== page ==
The keys to the effortless golf shot
lie in the moments of stillness before movement occurs.
In fact, the effortless golf shot has less to do with your understanding of swing technique and more to do with your understanding of yourself, and your ability to be ‘centered’ over the ball; but where can you find the method to help you adopt this different approach that is counter to the mainstream?
I’m happy to say that if you’re reading this you’re in the right place. I have spent most of my life training and studying the relationship between movement and stillness in the martial arts, 30 years to be precise and half of that time I’ve been engaged with understanding and applying simple principles of these arts (Chi Kung, Tai Chi and Zazen) to help people play a more effortless and enjoyable game of golf. It’s been an enormous struggle.
The mainstream approach, in fact the entire golf industry seems to be more concerned with selling products than it is with helping golfers achieve their potential. The ‘tips and tricks’ culture of golf magazines was recently described by one of my students as being like a feature from a Women’s magazine; you know the sort “Win Your Dream Man, Lose Weight and Get Promoted – all by following these simple steps!”
Then of course, there’s the industry within the industry, the fairly new phenomenon of swing coaching. This micro-industry within golf (with all due respect to my PGA and WGTF colleagues and friends) is a bit like Freudian analysis in that the more coaching / therapy you have, the more you try to overcome your issues and ingrained patterns of thinking and moving, the more lessons / therapy you need to have. It’s a vicious cycle and one that keeps many people locked at their current level of performance or worse still, sees their performance deteriorate.
However, this downwards spiral of counter-productive practice can be halted once you decide that in fact YOU can be the expert on your own golf swing because only you inhabit your body and your mind; only you know what type of self interference manifests, from nerves and anxiety to harmful self-talk to over-confidence, lack of confidence, rushing your preparation and so forth.
Here’s an example to illustrate. Erik, an older, mid-handicap player came to me after suffering the following problem for many years in his golf swing, which remained despite countless lessons on golf swing technique.
“My major problem has been the nervous raising of the head and upper body just before hitting the ball, a reflex action that I simply could not overcome; despite many years of having golf lessons, this issue could not be solved and it affected all aspects of my game from driving to putting”.
Adopting the Chi-Motion GOLF approach of deep, mindful practice and awareness techniques, within a few short months the issues had all but evaporated, leaving Erik free from the reflex-action that was undermining his performance and ruining his enjoyment of the game. He says,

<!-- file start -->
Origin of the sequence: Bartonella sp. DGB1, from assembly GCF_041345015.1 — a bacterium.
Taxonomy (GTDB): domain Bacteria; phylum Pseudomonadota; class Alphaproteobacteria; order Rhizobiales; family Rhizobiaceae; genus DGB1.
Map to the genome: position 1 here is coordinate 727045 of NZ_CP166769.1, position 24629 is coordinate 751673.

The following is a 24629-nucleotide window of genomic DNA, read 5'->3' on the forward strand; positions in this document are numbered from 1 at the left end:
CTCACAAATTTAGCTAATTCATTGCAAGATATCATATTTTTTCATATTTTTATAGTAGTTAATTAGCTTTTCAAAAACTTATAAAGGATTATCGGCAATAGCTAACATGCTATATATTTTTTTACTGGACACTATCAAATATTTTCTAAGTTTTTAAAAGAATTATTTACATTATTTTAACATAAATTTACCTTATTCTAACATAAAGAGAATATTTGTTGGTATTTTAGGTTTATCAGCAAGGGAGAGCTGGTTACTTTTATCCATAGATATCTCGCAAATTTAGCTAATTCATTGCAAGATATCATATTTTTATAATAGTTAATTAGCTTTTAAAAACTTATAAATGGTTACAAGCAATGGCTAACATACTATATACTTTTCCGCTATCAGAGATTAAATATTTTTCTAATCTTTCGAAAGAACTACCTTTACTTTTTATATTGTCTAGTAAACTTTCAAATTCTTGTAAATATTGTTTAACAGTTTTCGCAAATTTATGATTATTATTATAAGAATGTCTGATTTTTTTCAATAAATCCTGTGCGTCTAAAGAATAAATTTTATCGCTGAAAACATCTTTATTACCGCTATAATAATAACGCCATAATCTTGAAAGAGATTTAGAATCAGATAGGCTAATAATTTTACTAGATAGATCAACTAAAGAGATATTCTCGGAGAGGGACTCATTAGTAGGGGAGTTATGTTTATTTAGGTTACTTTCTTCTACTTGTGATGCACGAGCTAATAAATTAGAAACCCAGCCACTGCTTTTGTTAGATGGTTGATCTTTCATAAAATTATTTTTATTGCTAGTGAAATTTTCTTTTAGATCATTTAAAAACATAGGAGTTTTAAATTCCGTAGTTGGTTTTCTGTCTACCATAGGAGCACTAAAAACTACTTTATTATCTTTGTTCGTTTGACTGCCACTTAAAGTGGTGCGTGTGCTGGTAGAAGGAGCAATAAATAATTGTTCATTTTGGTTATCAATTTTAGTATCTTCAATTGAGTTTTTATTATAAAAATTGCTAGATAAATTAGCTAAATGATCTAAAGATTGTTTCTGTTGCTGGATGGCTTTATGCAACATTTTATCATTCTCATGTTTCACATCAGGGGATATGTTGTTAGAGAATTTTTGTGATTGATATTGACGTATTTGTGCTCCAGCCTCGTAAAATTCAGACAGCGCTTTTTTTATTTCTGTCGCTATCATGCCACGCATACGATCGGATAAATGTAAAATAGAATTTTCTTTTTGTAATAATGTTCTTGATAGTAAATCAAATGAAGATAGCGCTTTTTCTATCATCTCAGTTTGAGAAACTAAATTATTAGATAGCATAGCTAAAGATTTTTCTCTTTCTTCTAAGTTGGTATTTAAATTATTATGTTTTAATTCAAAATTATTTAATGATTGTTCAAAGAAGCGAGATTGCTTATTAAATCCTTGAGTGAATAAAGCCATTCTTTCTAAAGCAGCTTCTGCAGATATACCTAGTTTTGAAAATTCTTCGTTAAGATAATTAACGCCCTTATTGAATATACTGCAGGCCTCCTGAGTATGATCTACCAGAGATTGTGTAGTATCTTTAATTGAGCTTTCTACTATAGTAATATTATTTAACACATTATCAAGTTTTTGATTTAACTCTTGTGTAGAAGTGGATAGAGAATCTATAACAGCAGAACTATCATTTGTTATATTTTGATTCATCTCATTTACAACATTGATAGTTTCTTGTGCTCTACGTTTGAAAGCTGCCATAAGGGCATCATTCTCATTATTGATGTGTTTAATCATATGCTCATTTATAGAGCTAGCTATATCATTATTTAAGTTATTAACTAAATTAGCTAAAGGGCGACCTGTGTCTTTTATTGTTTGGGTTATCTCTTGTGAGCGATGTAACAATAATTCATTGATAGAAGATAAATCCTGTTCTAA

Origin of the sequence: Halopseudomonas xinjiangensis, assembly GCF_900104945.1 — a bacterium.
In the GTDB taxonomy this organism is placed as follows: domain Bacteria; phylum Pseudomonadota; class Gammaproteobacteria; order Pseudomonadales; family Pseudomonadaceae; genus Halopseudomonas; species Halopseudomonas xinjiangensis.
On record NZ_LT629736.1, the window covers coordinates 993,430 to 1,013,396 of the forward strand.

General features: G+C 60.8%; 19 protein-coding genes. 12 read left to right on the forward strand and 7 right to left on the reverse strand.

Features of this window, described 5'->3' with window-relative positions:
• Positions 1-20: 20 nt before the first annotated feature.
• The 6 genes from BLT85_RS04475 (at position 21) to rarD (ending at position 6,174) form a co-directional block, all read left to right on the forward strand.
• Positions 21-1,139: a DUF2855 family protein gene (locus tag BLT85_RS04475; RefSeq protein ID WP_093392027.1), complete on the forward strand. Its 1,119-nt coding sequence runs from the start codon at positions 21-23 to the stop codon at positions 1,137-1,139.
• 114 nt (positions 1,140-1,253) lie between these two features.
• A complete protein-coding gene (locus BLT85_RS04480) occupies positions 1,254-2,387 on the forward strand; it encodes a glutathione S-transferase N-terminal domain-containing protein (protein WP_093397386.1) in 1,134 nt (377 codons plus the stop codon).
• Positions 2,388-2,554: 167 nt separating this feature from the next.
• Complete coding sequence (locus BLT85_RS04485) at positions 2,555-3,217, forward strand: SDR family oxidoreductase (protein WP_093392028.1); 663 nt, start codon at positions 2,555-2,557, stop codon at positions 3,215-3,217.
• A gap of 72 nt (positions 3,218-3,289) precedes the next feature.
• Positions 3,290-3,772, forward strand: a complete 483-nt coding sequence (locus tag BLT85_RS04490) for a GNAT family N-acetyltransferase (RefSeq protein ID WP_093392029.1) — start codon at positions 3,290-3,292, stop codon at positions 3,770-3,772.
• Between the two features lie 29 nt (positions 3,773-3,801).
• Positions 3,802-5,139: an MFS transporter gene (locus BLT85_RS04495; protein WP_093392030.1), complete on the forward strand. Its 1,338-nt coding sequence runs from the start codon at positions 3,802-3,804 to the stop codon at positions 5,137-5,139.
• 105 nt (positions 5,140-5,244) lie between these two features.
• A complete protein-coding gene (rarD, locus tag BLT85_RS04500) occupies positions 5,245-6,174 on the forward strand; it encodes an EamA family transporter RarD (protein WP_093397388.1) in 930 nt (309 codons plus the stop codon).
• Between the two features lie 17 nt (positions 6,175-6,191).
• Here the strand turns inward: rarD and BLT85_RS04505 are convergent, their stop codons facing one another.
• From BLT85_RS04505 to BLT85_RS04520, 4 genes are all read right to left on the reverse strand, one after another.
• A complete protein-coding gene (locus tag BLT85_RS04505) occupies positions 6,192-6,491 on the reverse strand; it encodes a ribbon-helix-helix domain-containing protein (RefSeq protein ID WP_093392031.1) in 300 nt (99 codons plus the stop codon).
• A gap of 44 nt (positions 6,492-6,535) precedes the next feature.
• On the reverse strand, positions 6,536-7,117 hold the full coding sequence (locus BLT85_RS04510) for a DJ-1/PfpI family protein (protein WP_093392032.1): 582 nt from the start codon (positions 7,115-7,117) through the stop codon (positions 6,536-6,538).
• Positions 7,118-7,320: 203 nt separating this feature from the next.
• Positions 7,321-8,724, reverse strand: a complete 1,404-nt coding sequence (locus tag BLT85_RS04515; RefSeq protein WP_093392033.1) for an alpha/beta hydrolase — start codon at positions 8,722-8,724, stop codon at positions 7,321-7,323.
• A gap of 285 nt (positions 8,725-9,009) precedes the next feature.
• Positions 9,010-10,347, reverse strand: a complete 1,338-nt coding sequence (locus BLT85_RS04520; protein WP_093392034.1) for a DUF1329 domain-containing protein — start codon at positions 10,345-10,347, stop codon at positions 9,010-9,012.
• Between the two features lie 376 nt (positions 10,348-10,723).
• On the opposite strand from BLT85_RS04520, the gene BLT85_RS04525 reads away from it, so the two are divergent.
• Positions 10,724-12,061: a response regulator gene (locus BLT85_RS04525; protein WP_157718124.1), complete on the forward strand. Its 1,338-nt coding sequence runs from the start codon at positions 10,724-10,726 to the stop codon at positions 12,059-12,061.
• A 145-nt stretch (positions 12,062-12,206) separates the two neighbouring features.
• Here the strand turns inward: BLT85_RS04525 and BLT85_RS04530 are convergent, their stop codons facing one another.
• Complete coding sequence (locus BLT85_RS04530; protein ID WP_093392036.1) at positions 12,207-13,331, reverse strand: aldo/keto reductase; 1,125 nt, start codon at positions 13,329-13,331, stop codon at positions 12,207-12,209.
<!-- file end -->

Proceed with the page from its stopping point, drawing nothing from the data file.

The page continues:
“With the meditation and focusing exercises I seem to have been able to “uncouple” these reflexes. With a new pre-shot routine of breathing and using the learning about biomechanics from your method, to relax and get centered before the shot, my ball striking has much improved”.
My approach is similar to that of some sects of Buddhism, who believe that we are already enlightened, it’s just that we’ve forgotten this is our natural state and so cover it with all manner of self-interference, mostly from the incessant chatter of the mind and extreme, often negative emotions.
So too with your golf game. I truly believe if you could only quieten your mind and relax your body, and play with the swing you already have, you will have far more enjoyment out on the course, you will play to your own potential and you are virtually guaranteed to win more games.
How do I know this? From the years of research and the hundreds of students I’ve coached and listed to. What I’ve discovered is that if you’ve played golf for three years or more, then chances are you’ve plateaued and the only way to improve is to stop learning ever more about the golf swing and start the process of learning about yourself, we might call this the path to self-mastery which is a term used by the great Jack Nicklaus, my personal golfing hero in his book ‘Golf and Life’.
It was Jack Nicklaus’s remark that “golf is played with the feet” that started me on the journey to working with golfers and other athletes as it links directly with a phrase used by Tai Chi Grand-master Yeung Cheng-Fu – “Rooted in the feet, Moving through the waist, Expressed in the hands”. These are the principles of biomechanical movement, which were around eons before golf swing technique was even thought of, and demonstrate the order in which power and complex motion flow through the body.
Coupled with the meditative state (which we now know is akin to the Zone or Flow) it seemed to me when I heard the Golden Bear’s remarks, that Tai Chi and Meditation could be of enormous value to golfers, by providing another language, another map, another model of the human body, and show how effortless yet precise movement is best achieved, particularly in times of intense pressure when the nerves, anxiety, adrenaline and mental self-interference can all but wreak havoc with the most well-prepared athlete or competitor.
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